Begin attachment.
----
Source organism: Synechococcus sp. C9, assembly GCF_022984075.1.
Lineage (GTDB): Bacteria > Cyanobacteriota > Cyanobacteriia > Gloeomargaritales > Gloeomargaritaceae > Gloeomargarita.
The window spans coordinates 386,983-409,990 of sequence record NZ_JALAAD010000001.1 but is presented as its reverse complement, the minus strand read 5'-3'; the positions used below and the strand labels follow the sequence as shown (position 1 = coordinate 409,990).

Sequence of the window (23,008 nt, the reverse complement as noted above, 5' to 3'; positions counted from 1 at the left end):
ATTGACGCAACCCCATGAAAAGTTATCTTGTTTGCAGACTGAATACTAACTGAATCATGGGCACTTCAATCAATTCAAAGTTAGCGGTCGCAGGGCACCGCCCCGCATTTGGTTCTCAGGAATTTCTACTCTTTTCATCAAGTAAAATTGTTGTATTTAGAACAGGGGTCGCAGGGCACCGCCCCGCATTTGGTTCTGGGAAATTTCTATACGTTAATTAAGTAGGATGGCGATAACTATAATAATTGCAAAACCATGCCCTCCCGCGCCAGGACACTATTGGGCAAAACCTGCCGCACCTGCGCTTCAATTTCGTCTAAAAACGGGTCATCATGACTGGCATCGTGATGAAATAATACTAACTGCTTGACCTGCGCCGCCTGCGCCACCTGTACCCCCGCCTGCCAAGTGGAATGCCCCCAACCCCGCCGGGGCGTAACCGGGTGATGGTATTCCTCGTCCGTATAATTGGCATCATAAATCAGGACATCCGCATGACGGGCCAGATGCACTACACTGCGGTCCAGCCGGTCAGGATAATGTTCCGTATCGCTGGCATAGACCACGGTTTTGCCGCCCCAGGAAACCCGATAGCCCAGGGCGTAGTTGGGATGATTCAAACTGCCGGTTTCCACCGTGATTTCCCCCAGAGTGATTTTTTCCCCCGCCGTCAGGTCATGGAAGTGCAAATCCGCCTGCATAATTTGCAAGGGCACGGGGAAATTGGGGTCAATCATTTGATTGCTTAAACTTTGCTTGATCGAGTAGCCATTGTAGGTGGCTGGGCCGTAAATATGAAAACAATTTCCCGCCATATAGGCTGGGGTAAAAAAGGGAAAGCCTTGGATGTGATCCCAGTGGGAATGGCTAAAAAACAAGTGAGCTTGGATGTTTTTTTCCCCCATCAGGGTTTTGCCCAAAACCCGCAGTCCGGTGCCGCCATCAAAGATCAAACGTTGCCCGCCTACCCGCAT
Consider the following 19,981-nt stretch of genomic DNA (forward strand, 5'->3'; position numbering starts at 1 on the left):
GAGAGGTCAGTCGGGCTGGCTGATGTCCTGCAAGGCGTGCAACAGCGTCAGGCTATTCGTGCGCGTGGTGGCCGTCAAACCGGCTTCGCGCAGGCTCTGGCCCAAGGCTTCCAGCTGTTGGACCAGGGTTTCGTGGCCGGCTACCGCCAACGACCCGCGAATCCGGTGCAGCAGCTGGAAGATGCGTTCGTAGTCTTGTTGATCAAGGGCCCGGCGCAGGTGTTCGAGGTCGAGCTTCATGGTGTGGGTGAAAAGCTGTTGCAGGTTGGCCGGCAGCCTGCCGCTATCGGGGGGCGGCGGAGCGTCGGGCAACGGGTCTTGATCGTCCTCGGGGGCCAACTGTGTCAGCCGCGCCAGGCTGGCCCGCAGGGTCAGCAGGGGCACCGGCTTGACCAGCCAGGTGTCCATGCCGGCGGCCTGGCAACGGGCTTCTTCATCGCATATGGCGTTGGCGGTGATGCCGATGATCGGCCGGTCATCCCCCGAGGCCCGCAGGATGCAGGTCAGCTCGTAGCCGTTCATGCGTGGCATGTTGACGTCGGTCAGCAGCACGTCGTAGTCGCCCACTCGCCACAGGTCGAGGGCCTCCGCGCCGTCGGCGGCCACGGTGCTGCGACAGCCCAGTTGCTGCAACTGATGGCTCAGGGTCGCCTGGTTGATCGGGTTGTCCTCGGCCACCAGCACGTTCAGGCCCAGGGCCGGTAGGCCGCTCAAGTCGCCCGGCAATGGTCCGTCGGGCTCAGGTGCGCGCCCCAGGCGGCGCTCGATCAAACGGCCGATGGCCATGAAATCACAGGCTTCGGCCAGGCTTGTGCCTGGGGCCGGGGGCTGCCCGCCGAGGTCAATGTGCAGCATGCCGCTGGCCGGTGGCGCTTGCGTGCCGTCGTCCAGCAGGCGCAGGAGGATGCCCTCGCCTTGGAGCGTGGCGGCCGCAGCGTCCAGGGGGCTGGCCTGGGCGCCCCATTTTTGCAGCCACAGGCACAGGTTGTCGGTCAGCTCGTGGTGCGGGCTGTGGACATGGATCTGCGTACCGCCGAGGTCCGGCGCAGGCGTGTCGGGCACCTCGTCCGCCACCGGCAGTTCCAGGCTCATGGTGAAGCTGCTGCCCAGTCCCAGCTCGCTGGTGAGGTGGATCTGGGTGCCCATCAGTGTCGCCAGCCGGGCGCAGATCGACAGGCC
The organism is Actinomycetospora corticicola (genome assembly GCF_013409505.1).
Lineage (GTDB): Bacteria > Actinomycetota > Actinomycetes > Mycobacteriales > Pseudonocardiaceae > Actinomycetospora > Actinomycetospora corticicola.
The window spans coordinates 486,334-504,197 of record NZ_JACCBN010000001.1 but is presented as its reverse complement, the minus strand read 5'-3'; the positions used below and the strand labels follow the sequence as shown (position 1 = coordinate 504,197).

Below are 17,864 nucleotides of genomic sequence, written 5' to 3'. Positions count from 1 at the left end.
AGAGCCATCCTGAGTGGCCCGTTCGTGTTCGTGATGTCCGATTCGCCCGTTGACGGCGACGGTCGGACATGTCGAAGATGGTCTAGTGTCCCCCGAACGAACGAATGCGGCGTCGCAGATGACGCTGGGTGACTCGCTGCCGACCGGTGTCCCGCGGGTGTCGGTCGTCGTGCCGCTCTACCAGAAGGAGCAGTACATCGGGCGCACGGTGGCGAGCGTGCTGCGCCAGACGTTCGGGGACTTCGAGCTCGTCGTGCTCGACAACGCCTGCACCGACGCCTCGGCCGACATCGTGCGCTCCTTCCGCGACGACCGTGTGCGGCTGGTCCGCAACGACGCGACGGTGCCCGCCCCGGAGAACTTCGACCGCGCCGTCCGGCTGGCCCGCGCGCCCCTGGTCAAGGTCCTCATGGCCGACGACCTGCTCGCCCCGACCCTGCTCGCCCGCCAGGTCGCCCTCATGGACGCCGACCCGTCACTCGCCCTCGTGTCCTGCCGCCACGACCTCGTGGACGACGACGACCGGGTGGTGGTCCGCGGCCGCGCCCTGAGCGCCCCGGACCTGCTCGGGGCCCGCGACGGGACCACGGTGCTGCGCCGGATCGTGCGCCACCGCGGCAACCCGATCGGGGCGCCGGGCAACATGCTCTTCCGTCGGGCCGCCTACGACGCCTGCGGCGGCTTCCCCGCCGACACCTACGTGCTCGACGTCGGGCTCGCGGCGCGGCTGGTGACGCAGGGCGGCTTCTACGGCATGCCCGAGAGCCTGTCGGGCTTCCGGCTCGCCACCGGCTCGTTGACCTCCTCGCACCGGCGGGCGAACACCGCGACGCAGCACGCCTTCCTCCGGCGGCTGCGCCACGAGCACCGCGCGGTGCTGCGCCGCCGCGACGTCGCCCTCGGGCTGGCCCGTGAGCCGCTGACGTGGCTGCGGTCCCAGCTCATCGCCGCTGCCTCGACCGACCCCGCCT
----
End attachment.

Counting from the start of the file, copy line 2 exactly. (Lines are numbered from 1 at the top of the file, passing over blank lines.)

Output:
Lineage (GTDB): Bacteria > Cyanobacteriota > Cyanobacteriia > Gloeomargaritales > Gloeomargaritaceae > Gloeomargarita.